I don't know if this is the right forum for this, but I didn't see anyplace better.
I'm looking to buy a motorhome for traveling to dog shows. Other than just general personal likes or dislikes, is there anything I should be considering specifically because I will be using it to transport and house dogs and all the show paraphernalia? Has anyone gotten a motorhome, only to wish that they had some particular feature?
If this is more properly in another section, please just let me know.
Get one equipped with a generator and A/C also a Diesel engine if possible in the unit you can afford . There are all kinds of extras available limited only by your wallet
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I'm also wondering if there's any feature that the dogs need. I'm wondering about space for crates and tie downs. Is bigger better for the space of staying overnight with critters, or is smaller better for maneuvering at different shows? Carpet or tile? How the heck do you live for a weekend in an RV with two people and three or four dogs? Can you create a giant ex pen around the side of the motorhome for an area to hang out in and keep dogs?
I've never done the motorhome thing, and haven't even really paid much attention to the sea of motorhomes surrounding every show. What do I need to know?
I have a 25 foot older motorhome that we aquired from my parents in law. It has a sofa in the back corner adjacent to the kitchen and bathroom with the table clser to the door and an over the cab queen bed. I like this layout as I prefer to sleep up top and the sofa can be extended and the cushions removed as a place to put crates.
As part of my job at a service dog kennel I used to have to take intact male and female labs/goldens out of town overnight to a vet who donated her time to x-ray hips and elbows. I used to take 4 dogs at a time. Two full size crates would fit on the sofa area secured and I could get a third in if folded down the table. It was cramped but it worked well. I would crate and rotate the intact males/females. This was only one night and the new RV's with slide outs would make it even easier to pop out some folding crates when you are stopped.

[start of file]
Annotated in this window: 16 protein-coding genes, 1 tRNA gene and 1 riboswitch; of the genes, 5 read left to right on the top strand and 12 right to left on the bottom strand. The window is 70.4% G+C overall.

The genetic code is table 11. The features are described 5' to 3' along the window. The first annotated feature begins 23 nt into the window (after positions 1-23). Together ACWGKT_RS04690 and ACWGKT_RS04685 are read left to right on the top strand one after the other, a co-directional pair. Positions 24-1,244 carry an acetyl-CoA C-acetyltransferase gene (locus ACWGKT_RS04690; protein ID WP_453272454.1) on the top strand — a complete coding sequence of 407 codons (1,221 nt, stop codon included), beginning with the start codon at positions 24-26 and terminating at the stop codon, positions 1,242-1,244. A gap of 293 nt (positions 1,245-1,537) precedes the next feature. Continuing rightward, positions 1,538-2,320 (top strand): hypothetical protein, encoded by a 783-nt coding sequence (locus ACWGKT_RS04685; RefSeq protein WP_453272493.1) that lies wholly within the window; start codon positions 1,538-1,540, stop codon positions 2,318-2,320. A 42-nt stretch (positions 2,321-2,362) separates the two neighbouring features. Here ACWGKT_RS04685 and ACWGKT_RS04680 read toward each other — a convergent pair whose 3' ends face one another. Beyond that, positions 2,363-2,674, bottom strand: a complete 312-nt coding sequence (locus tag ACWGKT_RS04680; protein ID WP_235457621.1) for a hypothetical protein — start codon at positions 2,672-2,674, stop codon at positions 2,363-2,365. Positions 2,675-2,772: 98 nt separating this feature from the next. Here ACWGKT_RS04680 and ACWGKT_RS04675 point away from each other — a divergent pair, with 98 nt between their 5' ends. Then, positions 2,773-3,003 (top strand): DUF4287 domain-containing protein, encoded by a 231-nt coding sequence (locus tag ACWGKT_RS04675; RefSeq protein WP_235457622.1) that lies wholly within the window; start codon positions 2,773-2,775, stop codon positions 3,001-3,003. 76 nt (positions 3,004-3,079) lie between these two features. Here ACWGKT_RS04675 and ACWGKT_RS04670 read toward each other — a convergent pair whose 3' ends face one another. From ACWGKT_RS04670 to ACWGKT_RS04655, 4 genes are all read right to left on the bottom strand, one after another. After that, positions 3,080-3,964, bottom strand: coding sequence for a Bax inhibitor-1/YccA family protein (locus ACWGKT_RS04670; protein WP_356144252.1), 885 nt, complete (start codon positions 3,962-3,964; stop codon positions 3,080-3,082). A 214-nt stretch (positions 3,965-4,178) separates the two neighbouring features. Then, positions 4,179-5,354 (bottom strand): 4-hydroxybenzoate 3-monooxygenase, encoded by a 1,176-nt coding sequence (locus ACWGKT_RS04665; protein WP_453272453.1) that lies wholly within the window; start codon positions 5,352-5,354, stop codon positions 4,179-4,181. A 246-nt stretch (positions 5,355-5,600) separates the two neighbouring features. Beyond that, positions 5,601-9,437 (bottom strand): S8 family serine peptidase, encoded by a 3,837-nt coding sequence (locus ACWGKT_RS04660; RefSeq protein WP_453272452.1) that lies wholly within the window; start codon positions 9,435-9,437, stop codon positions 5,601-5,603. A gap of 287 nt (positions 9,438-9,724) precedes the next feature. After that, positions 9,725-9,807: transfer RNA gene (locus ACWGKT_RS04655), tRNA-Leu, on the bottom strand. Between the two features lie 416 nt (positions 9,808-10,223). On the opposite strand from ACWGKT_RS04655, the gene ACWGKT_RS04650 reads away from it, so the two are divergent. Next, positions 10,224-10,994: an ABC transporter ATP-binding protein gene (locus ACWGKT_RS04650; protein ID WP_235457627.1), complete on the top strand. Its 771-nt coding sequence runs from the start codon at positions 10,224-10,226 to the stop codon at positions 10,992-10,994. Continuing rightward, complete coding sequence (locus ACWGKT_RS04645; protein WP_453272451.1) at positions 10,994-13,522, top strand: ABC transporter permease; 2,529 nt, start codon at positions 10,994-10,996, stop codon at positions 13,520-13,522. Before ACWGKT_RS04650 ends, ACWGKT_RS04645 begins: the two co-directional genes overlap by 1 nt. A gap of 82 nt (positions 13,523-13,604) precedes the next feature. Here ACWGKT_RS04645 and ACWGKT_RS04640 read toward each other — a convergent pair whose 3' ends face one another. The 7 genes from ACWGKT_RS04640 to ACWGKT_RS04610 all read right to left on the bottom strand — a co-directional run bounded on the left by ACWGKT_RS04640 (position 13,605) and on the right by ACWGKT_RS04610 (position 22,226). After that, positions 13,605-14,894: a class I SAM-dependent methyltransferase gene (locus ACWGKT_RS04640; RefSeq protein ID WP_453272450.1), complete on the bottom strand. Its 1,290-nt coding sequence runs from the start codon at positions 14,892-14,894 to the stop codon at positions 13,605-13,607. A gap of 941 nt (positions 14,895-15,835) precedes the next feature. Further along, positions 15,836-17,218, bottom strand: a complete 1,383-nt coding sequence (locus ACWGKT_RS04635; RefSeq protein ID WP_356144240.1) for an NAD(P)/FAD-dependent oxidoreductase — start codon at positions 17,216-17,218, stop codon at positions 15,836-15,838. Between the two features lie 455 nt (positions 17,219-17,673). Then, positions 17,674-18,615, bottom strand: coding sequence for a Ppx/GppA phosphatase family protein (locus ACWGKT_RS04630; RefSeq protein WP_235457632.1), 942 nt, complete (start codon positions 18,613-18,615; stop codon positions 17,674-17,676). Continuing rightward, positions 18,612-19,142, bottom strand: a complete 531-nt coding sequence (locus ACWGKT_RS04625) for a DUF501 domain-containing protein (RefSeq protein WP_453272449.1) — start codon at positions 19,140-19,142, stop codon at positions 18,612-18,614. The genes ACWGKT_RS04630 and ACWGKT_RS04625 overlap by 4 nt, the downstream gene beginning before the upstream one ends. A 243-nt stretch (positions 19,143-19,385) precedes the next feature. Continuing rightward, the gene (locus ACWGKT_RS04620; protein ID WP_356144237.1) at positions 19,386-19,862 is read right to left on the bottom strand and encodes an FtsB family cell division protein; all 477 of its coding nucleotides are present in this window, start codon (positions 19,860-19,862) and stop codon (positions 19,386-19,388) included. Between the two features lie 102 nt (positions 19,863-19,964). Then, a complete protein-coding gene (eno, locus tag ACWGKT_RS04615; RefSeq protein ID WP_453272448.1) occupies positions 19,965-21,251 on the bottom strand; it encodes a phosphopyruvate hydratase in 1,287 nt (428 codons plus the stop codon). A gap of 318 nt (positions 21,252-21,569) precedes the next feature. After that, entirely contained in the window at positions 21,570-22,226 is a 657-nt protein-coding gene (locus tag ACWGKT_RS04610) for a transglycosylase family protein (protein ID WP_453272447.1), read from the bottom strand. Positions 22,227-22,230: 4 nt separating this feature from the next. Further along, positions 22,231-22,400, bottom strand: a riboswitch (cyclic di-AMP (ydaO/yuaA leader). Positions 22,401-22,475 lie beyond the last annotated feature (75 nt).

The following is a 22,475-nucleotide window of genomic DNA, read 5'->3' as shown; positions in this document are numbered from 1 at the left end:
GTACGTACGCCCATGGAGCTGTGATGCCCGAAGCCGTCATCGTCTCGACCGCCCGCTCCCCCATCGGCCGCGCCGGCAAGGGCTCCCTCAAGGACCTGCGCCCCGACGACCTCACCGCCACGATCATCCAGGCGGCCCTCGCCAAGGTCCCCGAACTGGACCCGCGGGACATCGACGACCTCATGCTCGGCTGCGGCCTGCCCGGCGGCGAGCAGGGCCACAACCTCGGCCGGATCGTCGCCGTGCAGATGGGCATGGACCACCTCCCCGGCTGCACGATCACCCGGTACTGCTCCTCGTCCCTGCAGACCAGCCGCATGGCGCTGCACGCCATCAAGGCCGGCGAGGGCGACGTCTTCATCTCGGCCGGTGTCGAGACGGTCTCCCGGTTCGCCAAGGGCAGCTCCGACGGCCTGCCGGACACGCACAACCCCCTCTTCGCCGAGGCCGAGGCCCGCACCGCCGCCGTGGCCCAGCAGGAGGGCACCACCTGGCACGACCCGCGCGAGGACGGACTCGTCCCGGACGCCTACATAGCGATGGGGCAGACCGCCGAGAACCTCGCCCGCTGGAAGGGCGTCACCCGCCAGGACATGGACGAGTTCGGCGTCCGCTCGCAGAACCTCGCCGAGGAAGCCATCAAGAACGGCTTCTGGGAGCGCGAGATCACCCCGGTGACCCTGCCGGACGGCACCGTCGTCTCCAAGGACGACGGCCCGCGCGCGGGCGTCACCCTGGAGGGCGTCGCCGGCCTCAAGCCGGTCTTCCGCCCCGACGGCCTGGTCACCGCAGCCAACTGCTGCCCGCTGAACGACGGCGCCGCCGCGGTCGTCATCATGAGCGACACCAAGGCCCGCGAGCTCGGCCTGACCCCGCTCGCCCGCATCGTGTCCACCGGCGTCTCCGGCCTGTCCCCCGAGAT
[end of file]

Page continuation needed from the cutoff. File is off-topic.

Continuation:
I do wish we had a diesel engine...our RV is a total gas hog! Plus we need to do a lot of maintenance as it is old.
Good luck finding an RV that suits your needs!
Jenn, Murphy and Sassy Saffron
"Ever consider what they must think of us? I mean, here we come back from a grocery store with the most amazing haul --chicken, pork, half a cow. They must think we're the greatest hunters on earth!"
Diesel generally gets better mileage and have stronger pulling power for going up hills. But fewer places to get gas. A gasoline coach will generally be less expensive. Some motorhomes allow you to fill fuel from either side, which can be convenient if the gas station you have to use is small or has limited access. Also, the larger the fuel capacity, the less often you have to fill.
I would recommend hard surface flooring rather than carpet with dogs. We have a 5th wheel, and things can get messy. If you buy new, or used, do a thorough walk-thru, as motorhomes are kind of like Detroit vehicles from the old days--lots of quality control issues.
As far as dogs go, look for an open floor plan, with plenty of slide-outs so you have room for your crates. Some have washer and dryers.
There are some bargains out there because of all the repossessed coaches if you will consider buying used.